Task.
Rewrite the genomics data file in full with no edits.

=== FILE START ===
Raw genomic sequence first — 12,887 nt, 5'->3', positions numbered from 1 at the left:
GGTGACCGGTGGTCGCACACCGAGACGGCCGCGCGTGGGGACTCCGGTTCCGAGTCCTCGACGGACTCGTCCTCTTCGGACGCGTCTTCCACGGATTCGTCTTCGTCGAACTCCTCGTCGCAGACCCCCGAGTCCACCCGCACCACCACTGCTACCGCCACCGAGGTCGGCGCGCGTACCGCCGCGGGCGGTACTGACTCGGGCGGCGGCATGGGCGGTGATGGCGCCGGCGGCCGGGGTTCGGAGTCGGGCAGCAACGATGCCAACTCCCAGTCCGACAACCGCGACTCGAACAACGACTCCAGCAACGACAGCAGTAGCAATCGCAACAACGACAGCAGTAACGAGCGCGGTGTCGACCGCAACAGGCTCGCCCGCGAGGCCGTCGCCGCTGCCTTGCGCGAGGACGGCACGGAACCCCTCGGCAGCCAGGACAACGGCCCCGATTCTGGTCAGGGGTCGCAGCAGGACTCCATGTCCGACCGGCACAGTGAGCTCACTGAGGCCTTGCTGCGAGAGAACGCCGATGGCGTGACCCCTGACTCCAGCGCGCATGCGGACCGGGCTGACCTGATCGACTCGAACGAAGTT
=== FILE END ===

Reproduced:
Raw genomic sequence first — 12,887 nt, 5'->3', positions numbered from 1 at the left:
GGTGACCGGTGGTCGCACACCGAGACGGCCGCGCGTGGGGACTCCGGTTCCGAGTCCTCGACGGACTCGTCCTCTTCGGACGCGTCTTCCACGGATTCGTCTTCGTCGAACTCCTCGTCGCAGACCCCCGAGTCCACCCGCACCACCACTGCTACCGCCACCGAGGTCGGCGCGCGTACCGCCGCGGGCGGTACTGACTCGGGCGGCGGCATGGGCGGTGATGGCGCCGGCGGCCGGGGTTCGGAGTCGGGCAGCAACGATGCCAACTCCCAGTCCGACAACCGCGACTCGAACAACGACTCCAGCAACGACAGCAGTAGCAATCGCAACAACGACAGCAGTAACGAGCGCGGTGTCGACCGCAACAGGCTCGCCCGCGAGGCCGTCGCCGCTGCCTTGCGCGAGGACGGCACGGAACCCCTCGGCAGCCAGGACAACGGCCCCGATTCTGGTCAGGGGTCGCAGCAGGACTCCATGTCCGACCGGCACAGTGAGCTCACTGAGGCCTTGCTGCGAGAGAACGCCGATGGCGTGACCCCTGACTCCAGCGCGCATGCGGACCGGGCTGACCTGATCGACTCGAACGAAGTT